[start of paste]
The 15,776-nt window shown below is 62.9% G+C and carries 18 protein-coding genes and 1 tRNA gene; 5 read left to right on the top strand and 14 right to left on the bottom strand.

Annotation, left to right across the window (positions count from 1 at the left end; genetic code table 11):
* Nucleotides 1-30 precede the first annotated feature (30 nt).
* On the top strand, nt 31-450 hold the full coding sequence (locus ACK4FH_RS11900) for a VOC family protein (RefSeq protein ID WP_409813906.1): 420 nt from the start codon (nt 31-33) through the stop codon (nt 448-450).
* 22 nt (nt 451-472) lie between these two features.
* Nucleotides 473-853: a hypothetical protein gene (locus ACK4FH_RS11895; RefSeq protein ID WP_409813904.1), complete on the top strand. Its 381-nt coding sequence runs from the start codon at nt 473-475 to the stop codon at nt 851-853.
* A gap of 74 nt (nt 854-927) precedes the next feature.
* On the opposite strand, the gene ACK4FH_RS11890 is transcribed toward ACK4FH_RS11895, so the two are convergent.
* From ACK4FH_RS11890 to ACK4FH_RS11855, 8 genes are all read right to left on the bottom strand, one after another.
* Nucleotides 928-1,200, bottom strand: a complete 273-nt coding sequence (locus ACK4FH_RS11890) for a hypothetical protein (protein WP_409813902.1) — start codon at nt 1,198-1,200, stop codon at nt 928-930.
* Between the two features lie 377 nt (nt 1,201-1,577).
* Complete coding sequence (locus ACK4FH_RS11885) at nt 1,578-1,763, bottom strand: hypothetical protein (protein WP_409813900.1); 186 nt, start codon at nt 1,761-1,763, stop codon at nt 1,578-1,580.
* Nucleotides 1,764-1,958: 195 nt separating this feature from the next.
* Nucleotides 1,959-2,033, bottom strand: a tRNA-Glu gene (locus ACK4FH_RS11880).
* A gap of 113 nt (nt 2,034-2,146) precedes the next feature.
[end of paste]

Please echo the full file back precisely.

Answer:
The 15,776-nt window shown below is 62.9% G+C and carries 18 protein-coding genes and 1 tRNA gene; 5 read left to right on the top strand and 14 right to left on the bottom strand.

Annotation, left to right across the window (positions count from 1 at the left end; genetic code table 11):
* Nucleotides 1-30 precede the first annotated feature (30 nt).
* On the top strand, nt 31-450 hold the full coding sequence (locus ACK4FH_RS11900) for a VOC family protein (RefSeq protein ID WP_409813906.1): 420 nt from the start codon (nt 31-33) through the stop codon (nt 448-450).
* 22 nt (nt 451-472) lie between these two features.
* Nucleotides 473-853: a hypothetical protein gene (locus ACK4FH_RS11895; RefSeq protein ID WP_409813904.1), complete on the top strand. Its 381-nt coding sequence runs from the start codon at nt 473-475 to the stop codon at nt 851-853.
* A gap of 74 nt (nt 854-927) precedes the next feature.
* On the opposite strand, the gene ACK4FH_RS11890 is transcribed toward ACK4FH_RS11895, so the two are convergent.
* From ACK4FH_RS11890 to ACK4FH_RS11855, 8 genes are all read right to left on the bottom strand, one after another.
* Nucleotides 928-1,200, bottom strand: a complete 273-nt coding sequence (locus ACK4FH_RS11890) for a hypothetical protein (protein WP_409813902.1) — start codon at nt 1,198-1,200, stop codon at nt 928-930.
* Between the two features lie 377 nt (nt 1,201-1,577).
* Complete coding sequence (locus ACK4FH_RS11885) at nt 1,578-1,763, bottom strand: hypothetical protein (protein WP_409813900.1); 186 nt, start codon at nt 1,761-1,763, stop codon at nt 1,578-1,580.
* Nucleotides 1,764-1,958: 195 nt separating this feature from the next.
* Nucleotides 1,959-2,033, bottom strand: a tRNA-Glu gene (locus ACK4FH_RS11880).
* A gap of 113 nt (nt 2,034-2,146) precedes the next feature.